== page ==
Federal and state officials are vigorously investigating recent cases of possible development of West Nile viral infection among transplant recipients. The Health Resources and Services Administration (HRSA) and the United Network for Organ Sharing (UNOS) want to ensure that transplant professionals, transplant candidates and recipients and the public know the status of these investigations. In addition, we want to provide resource information about West Nile virus to help transplant professionals be aware of its etiology and treatment options. HRSA has additionally issued an Advisory Alert, which is also available on this site.
Two incidents are now under investigation by the Centers for Disease Control and Prevention (CDC). In the first reported case, four recipients developed West Nile viral infection through transplanted organs from a single donor. In the more recently reported case, a liver recipient developed a West Nile infection soon after transplantation.
In each case, it is not yet known whether the organ donor contracted the virus through a mosquito bite or whether the virus was passed through blood transfusions. In the first incident, the organ donor received multiple transfusions prior to death. In the second case, the transplant recipient received transfusions for early post-transplant complications. Testing is still underway to answer these questions.
The risk of acquiring West Nile infection through organ transplantation or blood transfusion is still undetermined but is thought to be low. Clinicians caring for early-term post-transplant recipients with febrile illnesses associated with unexplained encephalitis or meningitis should consider West Nile infection as a possible cause of illness. The resources below provide additional details that may be helpful in assessing this possibility.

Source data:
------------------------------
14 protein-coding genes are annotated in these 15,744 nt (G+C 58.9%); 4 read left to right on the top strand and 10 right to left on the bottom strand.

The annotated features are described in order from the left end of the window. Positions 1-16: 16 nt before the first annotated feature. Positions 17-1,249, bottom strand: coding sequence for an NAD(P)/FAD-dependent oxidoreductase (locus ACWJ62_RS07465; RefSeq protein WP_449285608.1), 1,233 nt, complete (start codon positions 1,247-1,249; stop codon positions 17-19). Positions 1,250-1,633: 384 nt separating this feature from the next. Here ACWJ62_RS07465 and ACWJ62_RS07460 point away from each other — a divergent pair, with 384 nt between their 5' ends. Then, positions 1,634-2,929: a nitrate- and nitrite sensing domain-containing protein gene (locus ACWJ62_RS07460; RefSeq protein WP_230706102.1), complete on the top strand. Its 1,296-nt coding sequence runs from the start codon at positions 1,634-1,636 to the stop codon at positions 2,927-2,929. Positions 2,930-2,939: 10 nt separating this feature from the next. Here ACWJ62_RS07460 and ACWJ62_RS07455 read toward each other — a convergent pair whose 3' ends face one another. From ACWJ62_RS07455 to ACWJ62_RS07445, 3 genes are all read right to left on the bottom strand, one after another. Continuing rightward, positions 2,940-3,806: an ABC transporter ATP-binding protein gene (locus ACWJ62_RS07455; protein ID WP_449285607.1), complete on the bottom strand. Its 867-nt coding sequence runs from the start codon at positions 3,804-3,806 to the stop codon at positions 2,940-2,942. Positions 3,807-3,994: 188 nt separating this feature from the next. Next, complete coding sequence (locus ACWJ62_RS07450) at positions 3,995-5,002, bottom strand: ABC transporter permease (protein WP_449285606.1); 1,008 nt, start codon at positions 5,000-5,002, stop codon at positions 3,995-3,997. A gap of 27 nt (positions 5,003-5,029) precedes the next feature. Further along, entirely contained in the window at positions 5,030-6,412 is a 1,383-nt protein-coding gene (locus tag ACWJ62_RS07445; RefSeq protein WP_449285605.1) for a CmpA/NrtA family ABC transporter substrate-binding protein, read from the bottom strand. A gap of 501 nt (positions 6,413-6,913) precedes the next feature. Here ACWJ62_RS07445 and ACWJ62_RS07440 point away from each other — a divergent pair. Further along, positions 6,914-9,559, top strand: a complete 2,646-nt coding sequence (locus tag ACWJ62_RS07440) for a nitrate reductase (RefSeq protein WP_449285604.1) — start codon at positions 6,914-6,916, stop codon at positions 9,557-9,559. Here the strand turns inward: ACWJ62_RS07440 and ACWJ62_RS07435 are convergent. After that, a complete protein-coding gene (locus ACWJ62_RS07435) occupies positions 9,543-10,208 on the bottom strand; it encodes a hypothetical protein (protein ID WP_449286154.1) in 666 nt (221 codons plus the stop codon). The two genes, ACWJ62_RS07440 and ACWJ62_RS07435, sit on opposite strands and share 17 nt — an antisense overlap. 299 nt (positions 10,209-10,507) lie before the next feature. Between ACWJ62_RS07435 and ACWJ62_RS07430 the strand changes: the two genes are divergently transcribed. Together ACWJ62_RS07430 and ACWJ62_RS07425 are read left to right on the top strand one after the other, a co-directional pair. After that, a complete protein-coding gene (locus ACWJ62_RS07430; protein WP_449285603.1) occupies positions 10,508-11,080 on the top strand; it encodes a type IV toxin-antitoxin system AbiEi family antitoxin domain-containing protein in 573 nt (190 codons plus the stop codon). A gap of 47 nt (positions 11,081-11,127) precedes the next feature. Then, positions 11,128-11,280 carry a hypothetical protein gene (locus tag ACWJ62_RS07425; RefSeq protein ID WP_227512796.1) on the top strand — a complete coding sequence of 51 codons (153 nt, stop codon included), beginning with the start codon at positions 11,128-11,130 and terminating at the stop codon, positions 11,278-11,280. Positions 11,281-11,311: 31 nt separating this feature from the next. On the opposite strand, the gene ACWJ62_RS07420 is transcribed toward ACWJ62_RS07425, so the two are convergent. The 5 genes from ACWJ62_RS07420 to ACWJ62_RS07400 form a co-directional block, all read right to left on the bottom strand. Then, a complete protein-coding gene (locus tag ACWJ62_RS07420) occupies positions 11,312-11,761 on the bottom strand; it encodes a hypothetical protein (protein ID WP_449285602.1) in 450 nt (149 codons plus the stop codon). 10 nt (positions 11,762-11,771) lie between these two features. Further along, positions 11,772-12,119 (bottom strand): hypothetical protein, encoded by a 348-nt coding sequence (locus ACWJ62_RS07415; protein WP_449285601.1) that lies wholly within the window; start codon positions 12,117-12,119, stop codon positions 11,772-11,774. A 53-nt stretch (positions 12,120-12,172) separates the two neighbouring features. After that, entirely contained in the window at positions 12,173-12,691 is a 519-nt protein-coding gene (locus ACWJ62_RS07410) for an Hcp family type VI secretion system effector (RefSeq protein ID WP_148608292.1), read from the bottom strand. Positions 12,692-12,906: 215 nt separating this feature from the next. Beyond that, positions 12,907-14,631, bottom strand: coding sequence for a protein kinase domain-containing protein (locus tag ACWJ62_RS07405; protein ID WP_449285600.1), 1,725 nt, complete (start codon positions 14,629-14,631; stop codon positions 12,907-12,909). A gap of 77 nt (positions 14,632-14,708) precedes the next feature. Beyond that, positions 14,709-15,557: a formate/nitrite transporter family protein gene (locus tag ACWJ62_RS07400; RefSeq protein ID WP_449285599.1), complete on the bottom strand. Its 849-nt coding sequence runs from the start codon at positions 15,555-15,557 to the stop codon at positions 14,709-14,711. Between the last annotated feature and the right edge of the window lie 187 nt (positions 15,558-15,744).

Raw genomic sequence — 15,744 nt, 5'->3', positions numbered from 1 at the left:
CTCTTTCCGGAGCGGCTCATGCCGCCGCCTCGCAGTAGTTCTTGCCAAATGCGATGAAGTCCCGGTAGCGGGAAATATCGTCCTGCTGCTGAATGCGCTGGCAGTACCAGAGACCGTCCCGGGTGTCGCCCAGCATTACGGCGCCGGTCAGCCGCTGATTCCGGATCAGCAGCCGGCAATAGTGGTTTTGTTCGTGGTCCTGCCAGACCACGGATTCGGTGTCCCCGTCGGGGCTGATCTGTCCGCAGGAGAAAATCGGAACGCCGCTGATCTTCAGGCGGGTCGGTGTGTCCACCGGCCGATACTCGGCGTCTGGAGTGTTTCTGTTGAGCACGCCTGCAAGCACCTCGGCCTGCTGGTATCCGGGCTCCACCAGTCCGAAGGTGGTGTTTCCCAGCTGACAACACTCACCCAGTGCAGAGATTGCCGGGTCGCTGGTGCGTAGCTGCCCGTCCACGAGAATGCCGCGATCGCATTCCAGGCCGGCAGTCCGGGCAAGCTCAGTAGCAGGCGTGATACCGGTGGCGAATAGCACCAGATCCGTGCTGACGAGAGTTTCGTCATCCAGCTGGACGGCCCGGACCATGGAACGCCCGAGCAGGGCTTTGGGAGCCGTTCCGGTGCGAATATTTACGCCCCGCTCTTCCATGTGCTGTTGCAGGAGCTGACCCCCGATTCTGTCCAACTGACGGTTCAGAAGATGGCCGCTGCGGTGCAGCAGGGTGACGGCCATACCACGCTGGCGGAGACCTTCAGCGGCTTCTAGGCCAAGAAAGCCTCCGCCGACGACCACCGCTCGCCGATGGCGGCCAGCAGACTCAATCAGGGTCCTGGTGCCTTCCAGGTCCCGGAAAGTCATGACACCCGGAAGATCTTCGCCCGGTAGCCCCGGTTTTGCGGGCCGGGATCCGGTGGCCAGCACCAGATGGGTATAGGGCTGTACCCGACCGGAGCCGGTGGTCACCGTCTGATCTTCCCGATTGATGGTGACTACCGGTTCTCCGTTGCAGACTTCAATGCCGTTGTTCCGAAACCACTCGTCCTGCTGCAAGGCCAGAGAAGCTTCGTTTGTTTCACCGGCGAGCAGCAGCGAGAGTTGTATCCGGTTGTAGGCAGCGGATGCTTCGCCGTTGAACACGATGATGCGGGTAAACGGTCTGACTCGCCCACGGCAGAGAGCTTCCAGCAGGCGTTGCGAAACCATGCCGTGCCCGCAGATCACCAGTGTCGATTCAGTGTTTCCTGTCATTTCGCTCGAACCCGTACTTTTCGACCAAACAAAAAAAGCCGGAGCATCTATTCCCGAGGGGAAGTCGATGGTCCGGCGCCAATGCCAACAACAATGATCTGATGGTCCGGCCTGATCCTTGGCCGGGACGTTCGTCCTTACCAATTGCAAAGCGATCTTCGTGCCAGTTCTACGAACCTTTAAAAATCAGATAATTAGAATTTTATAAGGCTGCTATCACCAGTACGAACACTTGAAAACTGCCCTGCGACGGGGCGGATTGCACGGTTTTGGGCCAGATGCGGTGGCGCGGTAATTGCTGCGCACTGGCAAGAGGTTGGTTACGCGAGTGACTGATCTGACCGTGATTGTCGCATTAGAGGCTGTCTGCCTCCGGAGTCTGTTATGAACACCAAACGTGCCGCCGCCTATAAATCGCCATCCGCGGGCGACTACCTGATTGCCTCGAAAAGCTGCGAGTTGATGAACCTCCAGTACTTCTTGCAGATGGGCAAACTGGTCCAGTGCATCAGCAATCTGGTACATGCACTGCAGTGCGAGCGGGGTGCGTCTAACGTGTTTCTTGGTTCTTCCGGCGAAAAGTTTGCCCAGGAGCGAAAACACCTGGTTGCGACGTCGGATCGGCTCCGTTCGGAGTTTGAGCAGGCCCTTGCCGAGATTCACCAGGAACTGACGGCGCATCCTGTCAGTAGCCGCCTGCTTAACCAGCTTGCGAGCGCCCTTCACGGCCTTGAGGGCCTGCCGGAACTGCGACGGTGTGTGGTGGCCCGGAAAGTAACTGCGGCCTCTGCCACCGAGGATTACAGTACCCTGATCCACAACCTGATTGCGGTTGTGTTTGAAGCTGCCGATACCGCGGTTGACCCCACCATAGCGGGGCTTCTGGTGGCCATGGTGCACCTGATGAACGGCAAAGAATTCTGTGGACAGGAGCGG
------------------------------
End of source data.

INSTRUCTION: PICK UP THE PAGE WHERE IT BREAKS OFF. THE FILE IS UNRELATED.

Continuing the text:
The OPTN/UNOS Organ Procurement Organization Committee discussed this issue at its meeting Sept. 9. Given the lack of any current FDA-approved test for the West Nile virus, the committee agreed that for the immediate future, the best course of action is for organ procurement organizations to continue their thorough screening process for all types of infection including the extensive medical and social history, physical examination and medical testing currently in place.
We hope that public reporting of this case, while vital to protecting the public health, does not deter organ or blood donation. These donations save and enhance the lives of countless men, women and children every year. It is important to study this case to determine and minimize the risk of West Nile infection, but the far greater risk is that lives may be lost if public confidence in donation is shaken.
The following Internet-based resources provide additional information about West Nile and will continue to be updated as more becomes known in the ongoing investigations. Thank you for your attention and cooperation.